The most compelling topics among educators who embrace technology to transform teaching and learning are not about the tech at all, but about the students.
Here’s a list of the hottest trends in edtech right now.
1. Computational thinking
Computational thinking (CT) is no longer a concept discussed only in computer science or coding classes. Educators are finding that computation thinking is a cross-disciplinary skill and is just as relevant in language arts and math classes. Educators are becoming skilled at incorporating CT components like decomposition, generalizing, algorithmic thinking, evaluation and abstraction – no matter the subject area. Together, these steps teach students the foundations of how to approach a problem and solve it using reasoning, creativity and expression, as well as providing a new way to demonstrate content knowledge.
2. Professional learning
Professional development (PD) is out. Professional learning (PL) is in. What’s the difference? Instead of developing people via PD (collective eye roll for the sit-and-get of the past), PL focuses on providing ongoing, embedded opportunities for growth using active methods. Professional learning is differentiated, personalized and workday friendly for busy educators.
Look for an added focus on professional learning for instructional technology coaches, helping them up their game as they guide staff integrating technology in their classrooms.
3. AR, VR and mixed reality
In the past, discussions about artificial reality (AR), virtual reality (VR) and mixed reality in schools focused on using what others had developed. Now, both educators and students are moving into creation mode with these technologies. Students are harnessing their creativity to develop artifacts of their learning in all curricular areas using these tools.
4. Artificial intelligence
How can we take advantage of artificial intelligence (AI) in learning environments? Digital voice assistants like Alexa and Echo have made their way into classrooms, but educators are just uncovering ways to use them. Look for AI to explode in schools in the near future, predicts ISTE board member Hall Davidson, senior director, global learning initiatives for Discovery Education. He sees the potential of AI to support students in reaching higher levels of learning and thinking as they use the devices to practice asking questions and thinking out loud.
5. Global learning
The concept of global learning isn’t new. What’s fresh about the topic now is the level of maturity it will reach as more and more educators understand the value of learning in a global context. The excitement around students participating in global collaboration is only going to increase. Why? Because, as educator Mali Bickley puts it, global learning enables students and teachers to harness the power of technology to develop relationships with their global peers while addressing complex and important global issues. Students who have participated in global learning provide the proof – their discussions and collaborative projects have addressed worldwide problems like food scarcity, climate change, refugee crises and child labor.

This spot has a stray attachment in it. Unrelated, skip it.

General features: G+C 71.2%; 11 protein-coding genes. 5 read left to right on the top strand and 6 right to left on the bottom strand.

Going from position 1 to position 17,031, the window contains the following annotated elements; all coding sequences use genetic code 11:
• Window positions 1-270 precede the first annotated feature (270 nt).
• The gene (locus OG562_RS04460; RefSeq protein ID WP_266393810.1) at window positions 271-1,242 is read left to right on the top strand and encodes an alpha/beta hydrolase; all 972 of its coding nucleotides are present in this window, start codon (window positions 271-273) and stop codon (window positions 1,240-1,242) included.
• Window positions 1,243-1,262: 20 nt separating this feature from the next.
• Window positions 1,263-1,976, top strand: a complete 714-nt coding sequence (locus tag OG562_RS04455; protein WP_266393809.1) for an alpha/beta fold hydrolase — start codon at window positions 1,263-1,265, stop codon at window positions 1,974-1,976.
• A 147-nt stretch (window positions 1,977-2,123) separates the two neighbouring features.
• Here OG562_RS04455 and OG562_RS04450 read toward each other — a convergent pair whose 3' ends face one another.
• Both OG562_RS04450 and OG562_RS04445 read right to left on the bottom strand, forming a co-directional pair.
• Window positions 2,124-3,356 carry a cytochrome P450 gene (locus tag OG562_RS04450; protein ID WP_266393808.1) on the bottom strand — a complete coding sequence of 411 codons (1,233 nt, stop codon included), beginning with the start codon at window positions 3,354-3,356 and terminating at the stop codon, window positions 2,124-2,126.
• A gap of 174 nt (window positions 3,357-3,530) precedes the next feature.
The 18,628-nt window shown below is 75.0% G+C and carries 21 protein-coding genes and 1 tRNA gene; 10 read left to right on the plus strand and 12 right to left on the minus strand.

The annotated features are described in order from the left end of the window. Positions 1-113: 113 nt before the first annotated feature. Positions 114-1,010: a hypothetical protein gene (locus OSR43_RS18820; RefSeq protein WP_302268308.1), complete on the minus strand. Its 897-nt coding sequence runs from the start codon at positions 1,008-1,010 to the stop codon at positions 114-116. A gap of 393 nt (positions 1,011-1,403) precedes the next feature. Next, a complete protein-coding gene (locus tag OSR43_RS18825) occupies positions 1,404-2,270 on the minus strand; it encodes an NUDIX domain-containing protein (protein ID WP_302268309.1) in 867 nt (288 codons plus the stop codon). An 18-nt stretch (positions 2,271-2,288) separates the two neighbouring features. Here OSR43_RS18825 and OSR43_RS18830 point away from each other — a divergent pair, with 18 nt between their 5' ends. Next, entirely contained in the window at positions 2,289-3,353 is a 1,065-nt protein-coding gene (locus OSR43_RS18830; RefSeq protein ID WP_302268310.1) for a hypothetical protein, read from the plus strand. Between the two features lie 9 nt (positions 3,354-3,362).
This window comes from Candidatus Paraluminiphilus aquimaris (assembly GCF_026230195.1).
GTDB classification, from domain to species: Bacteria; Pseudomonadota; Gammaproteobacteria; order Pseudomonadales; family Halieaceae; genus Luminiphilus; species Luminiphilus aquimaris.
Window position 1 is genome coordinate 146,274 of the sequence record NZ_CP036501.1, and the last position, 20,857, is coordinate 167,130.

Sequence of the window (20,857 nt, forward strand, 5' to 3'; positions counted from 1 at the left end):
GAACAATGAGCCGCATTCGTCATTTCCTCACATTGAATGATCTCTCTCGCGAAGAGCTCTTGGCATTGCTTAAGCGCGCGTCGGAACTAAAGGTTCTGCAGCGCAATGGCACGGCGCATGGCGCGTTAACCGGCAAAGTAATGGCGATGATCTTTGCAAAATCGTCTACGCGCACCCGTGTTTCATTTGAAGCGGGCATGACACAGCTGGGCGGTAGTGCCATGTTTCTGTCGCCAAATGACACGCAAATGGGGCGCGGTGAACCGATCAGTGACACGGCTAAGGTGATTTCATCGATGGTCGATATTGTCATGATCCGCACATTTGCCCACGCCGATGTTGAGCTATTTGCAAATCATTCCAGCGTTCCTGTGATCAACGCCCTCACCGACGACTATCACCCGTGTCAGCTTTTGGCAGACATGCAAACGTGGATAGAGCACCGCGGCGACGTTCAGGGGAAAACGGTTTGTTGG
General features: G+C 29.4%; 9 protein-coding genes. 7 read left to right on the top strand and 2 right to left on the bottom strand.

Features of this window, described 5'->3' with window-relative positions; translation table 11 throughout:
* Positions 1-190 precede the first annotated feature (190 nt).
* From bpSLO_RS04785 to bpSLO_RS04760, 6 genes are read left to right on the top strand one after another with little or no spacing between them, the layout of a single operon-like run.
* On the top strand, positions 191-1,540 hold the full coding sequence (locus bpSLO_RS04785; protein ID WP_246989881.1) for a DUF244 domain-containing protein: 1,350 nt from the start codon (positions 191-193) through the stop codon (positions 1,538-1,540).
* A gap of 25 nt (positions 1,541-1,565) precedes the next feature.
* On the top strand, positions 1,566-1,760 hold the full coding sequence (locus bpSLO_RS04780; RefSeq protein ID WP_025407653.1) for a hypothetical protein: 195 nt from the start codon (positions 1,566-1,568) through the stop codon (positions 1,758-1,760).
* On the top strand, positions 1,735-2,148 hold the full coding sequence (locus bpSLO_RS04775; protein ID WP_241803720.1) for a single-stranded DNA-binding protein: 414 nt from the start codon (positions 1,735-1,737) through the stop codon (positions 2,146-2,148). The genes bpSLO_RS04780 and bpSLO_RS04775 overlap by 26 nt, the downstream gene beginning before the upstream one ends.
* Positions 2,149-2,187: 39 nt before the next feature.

6. Learner profiles
Both the ISTE Standards for Students and the ISTE Standards for Educators include specific profiles of learners. The Student Standards provide a framework for helping students become Empowered Learners, Digital Citizens, Knowledge Constructors, Innovative Designers, Computational Thinkers, Creative Communicators and Global Collaborators, while the Educator Standards are a road map for becoming Learners, Leaders, Citizens, Collaborators, Designers, Facilitators and Analysts. Both students and educators are embracing their new roles, moving from adoption of learner profiles to successful implementation.
7. Learning sciences
Advances in technology and rigorous scientific experimentation mean scientists know more than ever before about how the brain functions. Increasingly, they’re disseminating that information to educators and education leaders in the hope of optimizing teaching and learning. Informed by neuroscience, cognitive psychology, development psychology, sociology and computer science, the learning sciences speak to the heart of education – how to best help humans learn. Look for a focus on updating educators’ knowledge of the learning sciences and bringing students to the table to help them understand how they learn.
8. Digital citizenship
Digital citizenship is being redefined. The focus is moving away from warning students about online risks or trying to curtail their activities and toward helping them leverage the power of digital media to work toward creation, social justice and equity. The new digital citizenship, also reflected in the ISTE Standards for Students, is about being in community with others and creating digital citizenship curricula that shows students possibilities over problems, opportunities over risks and community successes over personal gain.
9. Student-centered learning
Student-centered learning environments have been called “the schools of the future.” Truth be told, at many schools, the future is here. That’s because the benefits of student-centered learning and the student agency that comes with it are being proven out.
Chris Lehmann, founding principal of the Science Leadership Academy in Philadelphia, Pennsylvania, says student-driven learning isn’t a lofty ideal. It’s a moral imperative. And by almost any measure, from test scores to graduation rates, next-generation schools that have put students at the center of their learning are outperforming their neighbors.
“There are enough examples out there now that you have to work hard to say that this stuff doesn’t work,” Lehmann says.